Aromas, Flavors, Wine and Grilling
Spring and summer love to ring the dinner bell from the outside. Indeed, time for everyone to head out and fire up the grill.
I often talk about learning how food and wine go hand in hand. My passion for winemaking and enology would not have been complete if my parents would not have taught me about flavors and aromas and their ability to pair with wine.
Infrared is not our new brand of red wine. This is one of many trends in the world of grilling, which showcases the ever-growing interest for this way of cooking in the American culture. Every newly developed grilling process extracts flavors better and better, enabling a greater potential for wine pairing.
What is grilling?
Grilled food receives dry heat from either above or below for several minutes. Direct heat grilling can expose food to temperatures often in excess of 260 °C to 600 °F. The Maillard reaction is the chemical process releasing the grilled meaty roasted aroma and flavor also called the “browning reaction.” Between 300° F to 500° when the meat is cooking, as many as six hundred components have been identified in the aroma of beef, for example. Grilling is often presented as a healthy alternative to cooking with oil.
There are several types of grills used and each country has its preference. Most European countries use a gridiron over a bed of burning charcoal. In South America, both asado (beef roasted on a fire) and steak a la parrilla (beefsteak cooked on traditional grill) are national specialties. In the United States grilling is usually done on charcoal grills, gas grills or more recently with infrared barbecues. Skewers, rotisseries, kabob (to grill in Persian), “satay” in Asian cuisine, Mesquite, hickory wood chips and “alambre” in Mexican cuisine are becoming more and more present in American households.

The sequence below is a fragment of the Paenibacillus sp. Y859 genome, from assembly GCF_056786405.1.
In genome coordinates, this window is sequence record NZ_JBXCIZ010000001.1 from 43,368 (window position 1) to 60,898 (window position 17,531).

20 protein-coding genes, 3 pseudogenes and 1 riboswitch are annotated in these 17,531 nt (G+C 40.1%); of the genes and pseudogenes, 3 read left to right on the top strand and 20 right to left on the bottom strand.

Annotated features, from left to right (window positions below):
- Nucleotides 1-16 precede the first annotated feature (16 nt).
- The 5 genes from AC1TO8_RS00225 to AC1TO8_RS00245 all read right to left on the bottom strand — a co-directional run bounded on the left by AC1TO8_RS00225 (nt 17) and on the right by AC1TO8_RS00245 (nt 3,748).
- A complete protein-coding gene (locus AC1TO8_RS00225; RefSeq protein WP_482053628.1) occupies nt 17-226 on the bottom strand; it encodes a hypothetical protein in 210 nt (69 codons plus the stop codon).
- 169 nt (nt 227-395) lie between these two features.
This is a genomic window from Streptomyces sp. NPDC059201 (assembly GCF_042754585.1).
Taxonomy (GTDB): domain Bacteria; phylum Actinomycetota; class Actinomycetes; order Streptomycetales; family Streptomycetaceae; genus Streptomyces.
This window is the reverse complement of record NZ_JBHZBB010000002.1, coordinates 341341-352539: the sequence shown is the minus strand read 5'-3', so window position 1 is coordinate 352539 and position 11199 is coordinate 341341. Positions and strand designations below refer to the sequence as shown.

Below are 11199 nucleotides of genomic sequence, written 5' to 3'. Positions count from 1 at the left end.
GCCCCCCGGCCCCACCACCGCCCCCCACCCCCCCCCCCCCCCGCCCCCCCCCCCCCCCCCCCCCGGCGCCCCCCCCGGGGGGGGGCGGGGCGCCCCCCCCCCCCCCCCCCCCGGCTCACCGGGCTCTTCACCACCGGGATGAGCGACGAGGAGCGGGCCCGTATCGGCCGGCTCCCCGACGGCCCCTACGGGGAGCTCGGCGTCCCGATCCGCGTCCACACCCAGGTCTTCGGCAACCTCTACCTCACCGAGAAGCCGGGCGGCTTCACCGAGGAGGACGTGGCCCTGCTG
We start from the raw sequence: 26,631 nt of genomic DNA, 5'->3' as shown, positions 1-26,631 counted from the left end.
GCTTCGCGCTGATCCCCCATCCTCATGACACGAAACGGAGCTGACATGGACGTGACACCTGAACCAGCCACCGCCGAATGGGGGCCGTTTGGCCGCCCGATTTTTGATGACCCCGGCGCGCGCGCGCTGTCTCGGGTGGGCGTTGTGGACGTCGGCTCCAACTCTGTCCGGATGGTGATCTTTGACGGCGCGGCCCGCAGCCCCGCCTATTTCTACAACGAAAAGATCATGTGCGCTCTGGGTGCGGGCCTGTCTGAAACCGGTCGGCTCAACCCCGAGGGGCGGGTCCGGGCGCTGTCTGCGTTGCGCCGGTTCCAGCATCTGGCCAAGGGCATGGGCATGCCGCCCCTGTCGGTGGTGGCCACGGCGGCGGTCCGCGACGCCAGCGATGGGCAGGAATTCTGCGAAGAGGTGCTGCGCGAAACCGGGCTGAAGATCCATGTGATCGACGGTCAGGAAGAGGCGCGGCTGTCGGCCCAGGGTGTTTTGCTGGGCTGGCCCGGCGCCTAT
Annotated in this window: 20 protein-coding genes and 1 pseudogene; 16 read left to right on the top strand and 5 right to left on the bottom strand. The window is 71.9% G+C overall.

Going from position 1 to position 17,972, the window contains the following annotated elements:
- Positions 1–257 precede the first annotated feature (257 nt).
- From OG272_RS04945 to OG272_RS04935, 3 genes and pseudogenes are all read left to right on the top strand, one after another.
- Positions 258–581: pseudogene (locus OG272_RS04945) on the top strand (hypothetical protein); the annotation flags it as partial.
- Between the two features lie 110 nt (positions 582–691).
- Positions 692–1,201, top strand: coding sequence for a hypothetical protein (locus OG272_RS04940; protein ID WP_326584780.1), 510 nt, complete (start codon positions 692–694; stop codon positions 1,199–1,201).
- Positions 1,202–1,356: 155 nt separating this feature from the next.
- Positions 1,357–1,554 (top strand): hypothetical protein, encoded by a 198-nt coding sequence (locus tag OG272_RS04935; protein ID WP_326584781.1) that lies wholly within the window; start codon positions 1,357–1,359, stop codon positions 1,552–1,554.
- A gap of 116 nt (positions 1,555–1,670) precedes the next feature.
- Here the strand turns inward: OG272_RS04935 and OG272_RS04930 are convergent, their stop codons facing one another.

Why do grilled food and wine pair together well?
In general, light-bodied wines come from white wine grapes and pair well with lighter dishes such as chicken, seafood, and grilled veggies. Bold, full-bodied red wines enhance the flavors in most types of meat, like burgers, steaks, and lamb, and also freshly grilled pizzas.
A well-seasoned steak tastes great with a peppery Zinfandel. Shrimp scampi goes really well with Chardonnay, but adding hot red pepper and garlic to the dish makes Zinfandel a possibly greater match because the spicy notes in the wine are complementing the pepper in the dish.
Sometimes opposites attract, like a crisp Chardonnay paired with flavor-packed Asian dishes. Dry wines, like Cabernet Sauvignons, work best with high-protein food, such as steak. They are rich in tannins, which help cleanse the palate of fats. For heavy meals with sauces, like lasagna or stews, think about a luscious Chardonnay or a full-flavored wine with high acidity (often found in Merlot or Cabernet Sauvignon) to cut through the oils in the dish.
Grilled food & wine pairings:
Shrimps, Lobster, Prawns, Catfish, Mahi Mahi, Bass, Salmon, Tilapia, Tuna or Pizza: le Cadeau Brut Sparkling Wine, Table White Wine, Dusk 2019 Rosé, Fact 2017 Chardonnay, Joy Cellars 2018 Chenin Blanc or Albion 2019 Chardonnay
Grilled Chicken, Turkey, Pork, Duck, Pheasant, Veal or Sausage: Family Ranch Heritage, Table Red Wine, Royal Mama Queenie’s Blend , Tatu Estates 2019 Shiraz
Lamb, Ribs, Beef Burgers, Ribeye or New York Strip Steaks: Terroir Cellars 2018 AOC L’Ouverture, Glory Cellars 2018 Cabernet Sauvignon , Sun Fish 2018 Petite Sirah, Deluge Storm, 2018 Artisan 5 Cabernet Sauvignon
However you choose to do it, chances are you will always find a wine to pair with all those flavorful culinary marvels.
Happy grilling and happy tasting!